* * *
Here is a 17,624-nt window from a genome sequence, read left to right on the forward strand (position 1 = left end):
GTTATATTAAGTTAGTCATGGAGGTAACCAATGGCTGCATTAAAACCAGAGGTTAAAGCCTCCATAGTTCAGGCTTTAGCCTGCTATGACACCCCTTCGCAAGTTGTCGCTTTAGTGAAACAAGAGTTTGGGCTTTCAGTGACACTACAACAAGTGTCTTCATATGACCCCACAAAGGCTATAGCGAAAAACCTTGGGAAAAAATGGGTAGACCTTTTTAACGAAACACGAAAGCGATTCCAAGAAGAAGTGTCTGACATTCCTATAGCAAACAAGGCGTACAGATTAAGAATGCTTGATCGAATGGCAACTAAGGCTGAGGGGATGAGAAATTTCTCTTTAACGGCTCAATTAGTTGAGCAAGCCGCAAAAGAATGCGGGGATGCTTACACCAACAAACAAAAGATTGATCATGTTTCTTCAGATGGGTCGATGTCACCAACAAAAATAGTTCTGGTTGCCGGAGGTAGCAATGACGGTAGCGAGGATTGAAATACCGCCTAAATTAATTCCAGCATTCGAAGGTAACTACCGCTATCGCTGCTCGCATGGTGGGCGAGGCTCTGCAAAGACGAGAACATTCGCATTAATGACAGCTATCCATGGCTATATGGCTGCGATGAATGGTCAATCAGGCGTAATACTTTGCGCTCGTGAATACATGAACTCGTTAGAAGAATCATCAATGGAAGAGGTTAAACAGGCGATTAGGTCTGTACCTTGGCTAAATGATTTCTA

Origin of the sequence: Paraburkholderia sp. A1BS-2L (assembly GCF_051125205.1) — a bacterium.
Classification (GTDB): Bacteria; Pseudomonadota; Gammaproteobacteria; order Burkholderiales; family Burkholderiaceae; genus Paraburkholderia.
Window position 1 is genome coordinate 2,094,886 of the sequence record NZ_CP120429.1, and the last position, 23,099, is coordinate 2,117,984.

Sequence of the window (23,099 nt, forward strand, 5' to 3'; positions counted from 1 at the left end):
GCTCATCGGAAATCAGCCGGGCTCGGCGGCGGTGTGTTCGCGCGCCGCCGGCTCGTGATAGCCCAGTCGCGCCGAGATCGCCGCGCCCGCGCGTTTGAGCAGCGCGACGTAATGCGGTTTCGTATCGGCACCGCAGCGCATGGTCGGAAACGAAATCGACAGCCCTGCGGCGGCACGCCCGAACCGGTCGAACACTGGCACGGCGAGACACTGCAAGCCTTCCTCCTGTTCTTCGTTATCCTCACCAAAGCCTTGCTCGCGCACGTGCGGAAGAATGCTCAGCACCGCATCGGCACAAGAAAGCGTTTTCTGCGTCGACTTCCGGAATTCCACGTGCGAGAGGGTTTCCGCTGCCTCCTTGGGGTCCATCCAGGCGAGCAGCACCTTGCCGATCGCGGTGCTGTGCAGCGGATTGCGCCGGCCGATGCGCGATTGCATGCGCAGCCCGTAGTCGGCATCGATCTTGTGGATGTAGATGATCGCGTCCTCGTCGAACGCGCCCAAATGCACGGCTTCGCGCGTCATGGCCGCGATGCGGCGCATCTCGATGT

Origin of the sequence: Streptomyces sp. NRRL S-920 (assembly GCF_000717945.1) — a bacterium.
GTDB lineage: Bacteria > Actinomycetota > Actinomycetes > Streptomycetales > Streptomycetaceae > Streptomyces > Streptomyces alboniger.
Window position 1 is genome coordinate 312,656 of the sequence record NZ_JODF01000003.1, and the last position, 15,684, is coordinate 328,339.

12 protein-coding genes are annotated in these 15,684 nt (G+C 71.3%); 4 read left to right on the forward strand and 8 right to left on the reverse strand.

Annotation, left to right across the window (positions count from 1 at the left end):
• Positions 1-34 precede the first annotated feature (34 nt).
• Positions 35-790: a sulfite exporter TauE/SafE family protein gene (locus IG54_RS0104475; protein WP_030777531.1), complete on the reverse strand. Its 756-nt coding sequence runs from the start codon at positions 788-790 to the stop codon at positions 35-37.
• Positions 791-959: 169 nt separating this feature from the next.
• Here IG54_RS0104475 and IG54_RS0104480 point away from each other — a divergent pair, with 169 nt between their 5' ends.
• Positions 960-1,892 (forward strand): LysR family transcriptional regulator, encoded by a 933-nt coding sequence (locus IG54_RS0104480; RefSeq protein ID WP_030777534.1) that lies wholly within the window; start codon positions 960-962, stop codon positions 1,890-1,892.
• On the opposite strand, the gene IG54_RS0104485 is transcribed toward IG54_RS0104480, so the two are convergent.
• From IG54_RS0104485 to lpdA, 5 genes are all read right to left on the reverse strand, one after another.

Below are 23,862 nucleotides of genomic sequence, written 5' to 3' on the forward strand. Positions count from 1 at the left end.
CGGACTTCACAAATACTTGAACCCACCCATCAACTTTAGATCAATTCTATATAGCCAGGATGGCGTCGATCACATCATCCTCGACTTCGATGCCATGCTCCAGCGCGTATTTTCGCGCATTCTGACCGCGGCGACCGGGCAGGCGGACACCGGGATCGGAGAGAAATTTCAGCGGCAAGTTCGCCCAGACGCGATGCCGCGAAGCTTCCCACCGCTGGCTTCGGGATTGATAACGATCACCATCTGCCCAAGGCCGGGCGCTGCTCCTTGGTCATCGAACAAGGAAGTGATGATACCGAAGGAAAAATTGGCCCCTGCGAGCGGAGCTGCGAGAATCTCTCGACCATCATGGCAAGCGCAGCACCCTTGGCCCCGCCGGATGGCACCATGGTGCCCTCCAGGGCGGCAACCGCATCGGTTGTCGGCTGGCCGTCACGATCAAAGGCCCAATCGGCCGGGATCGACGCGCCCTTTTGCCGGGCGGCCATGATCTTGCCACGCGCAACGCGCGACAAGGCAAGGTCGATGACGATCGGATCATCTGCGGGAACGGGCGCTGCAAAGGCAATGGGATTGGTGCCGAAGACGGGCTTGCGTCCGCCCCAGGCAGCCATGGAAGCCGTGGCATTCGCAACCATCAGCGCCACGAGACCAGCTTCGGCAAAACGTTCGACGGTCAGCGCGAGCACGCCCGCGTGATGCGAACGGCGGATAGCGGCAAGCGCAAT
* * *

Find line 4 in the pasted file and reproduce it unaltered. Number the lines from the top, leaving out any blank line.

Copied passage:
Classification (GTDB): Bacteria; Pseudomonadota; Gammaproteobacteria; order Burkholderiales; family Burkholderiaceae; genus Paraburkholderia.